32. asdf Says:

I didn’t realize that’s what the h-index was. I like that Yitang Zhang got a MacArthur award, various other awards, multiple tenure offers, with an h-index of 1. He has only published one paper of note, but it apparently went over pretty well ;-).

33. Honeywell a-t-il créé l’ordinateur quantique le plus puissant du monde ? Says:

[…] spécialiste des théories de la complexité et des algorithmes quantiques Scott Aaronson dans Turn down the quantum volume publié juste après l’annonce d’Honeywell. Il rappelle que le volume quantique qu’Honeywell […]

34. Joe Shipman Says:

There’s something a little strange here.
Why make up a measure? Why not take a well-known algorithmic problem which QCs, while they have not achieved supremacy over classical computers, can at least DO, and ask how big an instance of it they can do?

At this time I still get dismissive contemptuous “it’s not that simple” responses whenever I ask someone who knows quantum computation “how big a number can QCs currently factor”, but certainly that WILL be a good measure eventually. OK, I get it. Shor’s algorithm isn’t far too complicated to be implementable on QCs we can build today. But I’m not asking that. I’m just asking for ANY algorithmic problem that QCs have nontrivial power to do even if they’re far short of supremacy to classical computers or even to humans working with pencil and paper. It doesn’t have to be Shor factoring or Grover searching, just something that is framed as an algorithmic problem and which QCs can be built to tackle with nontrivial performance.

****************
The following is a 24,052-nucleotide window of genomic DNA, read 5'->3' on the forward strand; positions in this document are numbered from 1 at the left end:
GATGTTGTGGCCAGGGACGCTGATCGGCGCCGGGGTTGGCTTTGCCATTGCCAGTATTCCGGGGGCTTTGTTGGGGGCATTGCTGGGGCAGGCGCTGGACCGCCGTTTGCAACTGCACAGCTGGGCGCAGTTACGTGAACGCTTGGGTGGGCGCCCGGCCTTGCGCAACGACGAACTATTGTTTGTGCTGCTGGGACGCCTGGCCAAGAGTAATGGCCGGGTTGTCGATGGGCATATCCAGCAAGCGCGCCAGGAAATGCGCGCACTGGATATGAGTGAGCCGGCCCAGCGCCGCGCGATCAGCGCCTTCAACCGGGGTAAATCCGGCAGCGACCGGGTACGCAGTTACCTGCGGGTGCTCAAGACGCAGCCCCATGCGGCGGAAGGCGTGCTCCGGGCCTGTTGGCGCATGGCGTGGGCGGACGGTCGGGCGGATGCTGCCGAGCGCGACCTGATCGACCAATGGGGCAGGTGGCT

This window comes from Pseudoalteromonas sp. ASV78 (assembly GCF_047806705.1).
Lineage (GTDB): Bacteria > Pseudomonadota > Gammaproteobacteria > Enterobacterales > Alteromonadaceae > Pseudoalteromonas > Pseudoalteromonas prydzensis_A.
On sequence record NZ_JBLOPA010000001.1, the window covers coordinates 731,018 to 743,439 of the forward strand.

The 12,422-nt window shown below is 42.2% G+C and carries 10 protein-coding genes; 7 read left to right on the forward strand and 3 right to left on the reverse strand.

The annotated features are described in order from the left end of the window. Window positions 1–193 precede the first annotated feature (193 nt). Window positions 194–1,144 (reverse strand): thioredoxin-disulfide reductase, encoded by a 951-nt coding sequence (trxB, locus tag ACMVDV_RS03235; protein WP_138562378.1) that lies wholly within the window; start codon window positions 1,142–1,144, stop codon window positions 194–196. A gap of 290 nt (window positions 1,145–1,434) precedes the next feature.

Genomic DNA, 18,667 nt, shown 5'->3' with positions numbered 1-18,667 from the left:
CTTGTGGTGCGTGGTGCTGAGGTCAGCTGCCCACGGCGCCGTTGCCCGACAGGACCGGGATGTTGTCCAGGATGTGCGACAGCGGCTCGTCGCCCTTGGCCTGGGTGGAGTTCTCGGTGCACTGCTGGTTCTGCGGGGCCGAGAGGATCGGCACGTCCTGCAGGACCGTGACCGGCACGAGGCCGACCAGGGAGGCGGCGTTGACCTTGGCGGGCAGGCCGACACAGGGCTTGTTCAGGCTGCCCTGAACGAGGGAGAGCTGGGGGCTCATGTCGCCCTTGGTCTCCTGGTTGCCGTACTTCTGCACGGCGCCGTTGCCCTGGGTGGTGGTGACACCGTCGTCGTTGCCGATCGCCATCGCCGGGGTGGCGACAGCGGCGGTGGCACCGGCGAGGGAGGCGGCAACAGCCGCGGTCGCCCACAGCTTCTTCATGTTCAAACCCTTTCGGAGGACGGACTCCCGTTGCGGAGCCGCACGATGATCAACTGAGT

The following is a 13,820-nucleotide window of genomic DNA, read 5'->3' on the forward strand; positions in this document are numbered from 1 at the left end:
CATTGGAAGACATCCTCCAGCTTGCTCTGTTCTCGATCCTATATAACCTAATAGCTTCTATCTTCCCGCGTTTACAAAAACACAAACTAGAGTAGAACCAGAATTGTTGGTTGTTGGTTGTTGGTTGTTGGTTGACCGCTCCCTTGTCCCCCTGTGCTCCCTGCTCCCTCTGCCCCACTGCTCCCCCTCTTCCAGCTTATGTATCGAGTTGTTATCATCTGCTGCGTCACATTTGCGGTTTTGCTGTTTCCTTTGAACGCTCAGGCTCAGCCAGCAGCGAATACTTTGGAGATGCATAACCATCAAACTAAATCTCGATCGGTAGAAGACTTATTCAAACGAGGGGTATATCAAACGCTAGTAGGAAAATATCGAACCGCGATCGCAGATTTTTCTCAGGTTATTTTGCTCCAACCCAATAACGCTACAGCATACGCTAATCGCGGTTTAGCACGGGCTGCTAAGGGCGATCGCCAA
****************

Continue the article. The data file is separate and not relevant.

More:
Of course we know “generate random bits” is such a thing, so this criterion is already achieved. Call that level 0. For level 1, it has to solve a problem nontrivially harder than that.

35. Joe Shipman Says:

Sorry for typo above, meant to say Shor’s algorithm “is” too complicated, not “isn’t” too complicated.

36. Andy Says:

Dear Scott,

I believe that the current containment measures (in particular implemented as severely as in Italy, Spain, etc.) will in the long run do more harm than the virus. For example, optimistic projections by The Guardian for Ireland indicate that strict containment measures could force as much as 25% of the entire population out of a job, at which point it is longer a question of giving people financial support but rather of how to restart an economy that has come to a grinding halt. With such ramifications in plain sight, I conjecture that it is only a question of time before (for better or worse) we return to our usual modus operandi even if doing so will overstretch hospital capacity for a (hopefully only short) while.

Do you agree with my assessment / prediction? If not, why?

37. Wojtek Says:

Joe Shipman #34. I hope you would like it – we did just what you proposed. https://arxiv.org/abs/2007.06539 (v2 in prep., please, ignore the errors for now, the numbers and graphs unlikely to change). Since programming QCs is an art not a random process, the correlation between the platform’s QV and the results was not a 100% – the best results were on QV 16 Vigo, rather than machines upgraded to QV=32. Caveat: improvements of the hardware were responsible for just a small part of the change. Implementation details matter (https://arxiv.org/abs/2006.05828). All in all, how about benchmarking the hardware on an ability to run unstructured search in a given search space with expected number of oracle calls better than classically needed? Even if it can be classically modelled for some time to come.